After my visit to the conference I felt like making my own cheese, but didn’t quite see the chance for the “cheddar” process. The solution was a nice soft cheese.

Shanklish cheese

You need a nice thick yogurt to start with, Greek yogurt is ideal. If you have a kefir plant, you can make your own yogurt with it or otherwise just a regular yogurt plant to make your yogurt with.

1) Take about a liter of yogurt and pour it into a muslin cloth, which you have rinsed out, and hang it somewhere or let the cloth lie in a wire strainer, tied and in a cool place where the flies cannot get to it. After 24 hours, a large amount of water will have drained and the yogurt will then start to become slightly crispy.

2) Mix in 2% of the weight of the drained yogurt’s salt, so if you started with 1,000 g and now have 700 g, then you add 14 g of salt. If you can find salt without iodine or other by-products it is the best, but you have to look further than the regular store for it. The iodine kills bacteria that we want to keep to give flavor to the cheese.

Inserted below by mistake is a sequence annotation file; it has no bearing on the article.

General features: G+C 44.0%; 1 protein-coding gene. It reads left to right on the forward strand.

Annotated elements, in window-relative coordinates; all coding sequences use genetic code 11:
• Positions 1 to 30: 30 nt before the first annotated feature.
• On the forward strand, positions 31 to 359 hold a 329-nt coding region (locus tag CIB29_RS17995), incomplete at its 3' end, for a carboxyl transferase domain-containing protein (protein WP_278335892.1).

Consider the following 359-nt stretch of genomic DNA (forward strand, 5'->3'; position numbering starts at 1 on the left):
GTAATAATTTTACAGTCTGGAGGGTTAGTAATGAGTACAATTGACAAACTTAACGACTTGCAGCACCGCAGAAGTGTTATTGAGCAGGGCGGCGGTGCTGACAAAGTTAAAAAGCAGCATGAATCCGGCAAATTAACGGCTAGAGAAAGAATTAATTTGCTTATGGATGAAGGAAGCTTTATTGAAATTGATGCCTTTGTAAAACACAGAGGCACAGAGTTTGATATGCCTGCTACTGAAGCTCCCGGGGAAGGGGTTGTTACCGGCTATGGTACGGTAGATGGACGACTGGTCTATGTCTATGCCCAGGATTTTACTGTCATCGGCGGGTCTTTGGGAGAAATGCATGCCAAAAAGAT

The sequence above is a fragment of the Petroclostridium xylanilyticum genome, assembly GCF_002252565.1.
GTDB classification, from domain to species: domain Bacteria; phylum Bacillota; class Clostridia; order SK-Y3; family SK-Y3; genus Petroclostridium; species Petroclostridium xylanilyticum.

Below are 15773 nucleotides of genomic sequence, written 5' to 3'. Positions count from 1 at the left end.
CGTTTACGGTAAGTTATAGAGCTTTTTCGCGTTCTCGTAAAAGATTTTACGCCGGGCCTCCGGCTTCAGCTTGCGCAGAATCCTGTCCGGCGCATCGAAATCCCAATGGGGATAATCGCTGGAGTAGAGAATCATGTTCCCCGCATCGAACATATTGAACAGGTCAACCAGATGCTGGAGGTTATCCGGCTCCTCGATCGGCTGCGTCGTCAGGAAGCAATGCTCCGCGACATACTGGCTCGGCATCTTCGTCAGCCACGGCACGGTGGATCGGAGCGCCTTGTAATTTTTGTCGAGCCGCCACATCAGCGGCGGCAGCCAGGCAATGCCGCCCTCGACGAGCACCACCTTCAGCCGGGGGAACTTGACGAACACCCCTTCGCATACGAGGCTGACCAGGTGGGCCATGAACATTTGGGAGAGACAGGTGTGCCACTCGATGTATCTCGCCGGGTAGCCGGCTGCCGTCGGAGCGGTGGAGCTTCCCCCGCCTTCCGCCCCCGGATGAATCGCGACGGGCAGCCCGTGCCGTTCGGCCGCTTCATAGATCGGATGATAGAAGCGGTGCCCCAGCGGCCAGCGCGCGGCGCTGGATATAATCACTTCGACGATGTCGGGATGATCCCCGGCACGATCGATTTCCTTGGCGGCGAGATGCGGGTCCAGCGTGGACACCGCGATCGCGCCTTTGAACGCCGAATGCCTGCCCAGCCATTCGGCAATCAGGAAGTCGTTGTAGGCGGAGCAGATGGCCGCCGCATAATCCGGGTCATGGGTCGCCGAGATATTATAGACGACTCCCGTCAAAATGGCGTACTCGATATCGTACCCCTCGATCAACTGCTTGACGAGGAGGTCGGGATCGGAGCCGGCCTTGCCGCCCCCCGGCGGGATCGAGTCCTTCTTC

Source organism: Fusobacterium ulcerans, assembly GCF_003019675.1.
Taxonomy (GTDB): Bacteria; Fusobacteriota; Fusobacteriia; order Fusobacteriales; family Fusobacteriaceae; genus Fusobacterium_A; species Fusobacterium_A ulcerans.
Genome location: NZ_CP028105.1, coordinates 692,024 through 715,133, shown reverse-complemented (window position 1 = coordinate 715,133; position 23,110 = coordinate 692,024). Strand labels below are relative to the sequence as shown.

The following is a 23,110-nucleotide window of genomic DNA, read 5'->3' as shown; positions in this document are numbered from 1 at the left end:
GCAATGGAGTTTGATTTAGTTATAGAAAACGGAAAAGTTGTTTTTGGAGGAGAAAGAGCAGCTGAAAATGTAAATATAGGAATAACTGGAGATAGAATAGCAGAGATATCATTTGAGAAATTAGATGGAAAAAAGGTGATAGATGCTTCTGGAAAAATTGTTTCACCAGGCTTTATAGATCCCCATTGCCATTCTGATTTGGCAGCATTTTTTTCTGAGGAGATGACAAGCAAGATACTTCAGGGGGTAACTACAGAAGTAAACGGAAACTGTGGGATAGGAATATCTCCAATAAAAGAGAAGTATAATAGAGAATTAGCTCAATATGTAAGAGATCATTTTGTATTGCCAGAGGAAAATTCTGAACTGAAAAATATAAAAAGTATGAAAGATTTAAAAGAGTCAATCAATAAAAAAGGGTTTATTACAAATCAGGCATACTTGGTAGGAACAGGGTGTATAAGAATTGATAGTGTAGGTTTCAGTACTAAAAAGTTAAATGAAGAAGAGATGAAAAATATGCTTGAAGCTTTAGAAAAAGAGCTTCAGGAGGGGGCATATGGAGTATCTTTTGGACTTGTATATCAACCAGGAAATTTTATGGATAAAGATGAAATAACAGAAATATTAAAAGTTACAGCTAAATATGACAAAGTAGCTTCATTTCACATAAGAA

3) Mix in the salt and leave to drain for another 24 hours as before. If you can buy ready-made Za’atar, it saves a little time, but your own is usually tastier.

For the Za’atar: Take sesame seeds that you have toasted a little, sumac and oregano and grind them. You can mix it however you like and there are a hundred other varieties, but 4 parts sesame, 1 part sumac and 1 part oregano is a good start. So you can use, for example, 100 g together with 25 g of sumac and 25 g of oregano.

4) Take the cheese and roll it into balls, slightly smaller than a golf ball, roll them in your Za’atar mixture and then carefully put them in a bottle. When the bottle is almost full, fill it with olive oil so that all the cheese is under the oil and store the bottle in the fridge for a month. If your cheese floats to the top, you should probably not eat it, but otherwise it will be delicious.

5) Enjoy it on a piece of freshly baked sourdough bread.